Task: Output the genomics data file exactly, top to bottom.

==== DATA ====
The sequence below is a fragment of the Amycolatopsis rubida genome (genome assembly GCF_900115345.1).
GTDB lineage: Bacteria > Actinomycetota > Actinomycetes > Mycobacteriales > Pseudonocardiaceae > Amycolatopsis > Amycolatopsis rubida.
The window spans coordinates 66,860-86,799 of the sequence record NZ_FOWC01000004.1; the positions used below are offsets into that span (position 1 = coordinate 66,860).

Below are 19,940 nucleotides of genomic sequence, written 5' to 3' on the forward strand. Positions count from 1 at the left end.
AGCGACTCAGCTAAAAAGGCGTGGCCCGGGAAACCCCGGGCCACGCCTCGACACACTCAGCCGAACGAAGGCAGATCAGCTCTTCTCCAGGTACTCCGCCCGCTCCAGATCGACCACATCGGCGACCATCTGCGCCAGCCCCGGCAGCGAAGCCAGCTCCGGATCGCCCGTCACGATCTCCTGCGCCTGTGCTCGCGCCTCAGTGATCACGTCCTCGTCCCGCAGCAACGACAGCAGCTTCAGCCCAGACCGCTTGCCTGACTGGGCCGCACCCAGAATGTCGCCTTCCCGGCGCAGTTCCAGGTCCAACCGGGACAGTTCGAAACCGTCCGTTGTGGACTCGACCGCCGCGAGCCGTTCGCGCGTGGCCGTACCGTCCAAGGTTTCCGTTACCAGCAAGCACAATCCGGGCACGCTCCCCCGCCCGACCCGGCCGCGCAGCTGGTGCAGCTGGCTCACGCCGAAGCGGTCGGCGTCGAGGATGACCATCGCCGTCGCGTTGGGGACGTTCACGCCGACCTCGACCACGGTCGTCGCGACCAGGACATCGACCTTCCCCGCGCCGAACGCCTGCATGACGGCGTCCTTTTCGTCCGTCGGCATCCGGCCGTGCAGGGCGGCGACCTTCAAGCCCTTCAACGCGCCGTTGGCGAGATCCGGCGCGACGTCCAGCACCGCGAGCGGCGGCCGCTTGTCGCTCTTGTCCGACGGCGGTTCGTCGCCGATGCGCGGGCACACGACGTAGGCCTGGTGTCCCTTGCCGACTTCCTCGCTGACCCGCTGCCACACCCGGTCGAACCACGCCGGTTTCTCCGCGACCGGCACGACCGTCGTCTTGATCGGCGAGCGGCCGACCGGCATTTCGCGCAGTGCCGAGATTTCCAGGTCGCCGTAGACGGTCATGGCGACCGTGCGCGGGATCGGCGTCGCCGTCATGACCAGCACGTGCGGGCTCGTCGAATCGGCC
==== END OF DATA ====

The sequence below is a fragment of the Amycolatopsis rubida genome (genome assembly GCF_900115345.1).
GTDB lineage: Bacteria > Actinomycetota > Actinomycetes > Mycobacteriales > Pseudonocardiaceae > Amycolatopsis > Amycolatopsis rubida.
The window spans coordinates 66,860-86,799 of the sequence record NZ_FOWC01000004.1; the positions used below are offsets into that span (position 1 = coordinate 66,860).

Below are 19,940 nucleotides of genomic sequence, written 5' to 3' on the forward strand. Positions count from 1 at the left end.
AGCGACTCAGCTAAAAAGGCGTGGCCCGGGAAACCCCGGGCCACGCCTCGACACACTCAGCCGAACGAAGGCAGATCAGCTCTTCTCCAGGTACTCCGCCCGCTCCAGATCGACCACATCGGCGACCATCTGCGCCAGCCCCGGCAGCGAAGCCAGCTCCGGATCGCCCGTCACGATCTCCTGCGCCTGTGCTCGCGCCTCAGTGATCACGTCCTCGTCCCGCAGCAACGACAGCAGCTTCAGCCCAGACCGCTTGCCTGACTGGGCCGCACCCAGAATGTCGCCTTCCCGGCGCAGTTCCAGGTCCAACCGGGACAGTTCGAAACCGTCCGTTGTGGACTCGACCGCCGCGAGCCGTTCGCGCGTGGCCGTACCGTCCAAGGTTTCCGTTACCAGCAAGCACAATCCGGGCACGCTCCCCCGCCCGACCCGGCCGCGCAGCTGGTGCAGCTGGCTCACGCCGAAGCGGTCGGCGTCGAGGATGACCATCGCCGTCGCGTTGGGGACGTTCACGCCGACCTCGACCACGGTCGTCGCGACCAGGACATCGACCTTCCCCGCGCCGAACGCCTGCATGACGGCGTCCTTTTCGTCCGTCGGCATCCGGCCGTGCAGGGCGGCGACCTTCAAGCCCTTCAACGCGCCGTTGGCGAGATCCGGCGCGACGTCCAGCACCGCGAGCGGCGGCCGCTTGTCGCTCTTGTCCGACGGCGGTTCGTCGCCGATGCGCGGGCACACGACGTAGGCCTGGTGTCCCTTGCCGACTTCCTCGCTGACCCGCTGCCACACCCGGTCGAACCACGCCGGTTTCTCCGCGACCGGCACGACCGTCGTCTTGATCGGCGAGCGGCCGACCGGCATTTCGCGCAGTGCCGAGATTTCCAGGTCGCCGTAGACGGTCATGGCGACCGTGCGCGGGATCGGCGTCGCCGTCATGACCAGCACGTGCGGGCTCGTCGAATCGGCC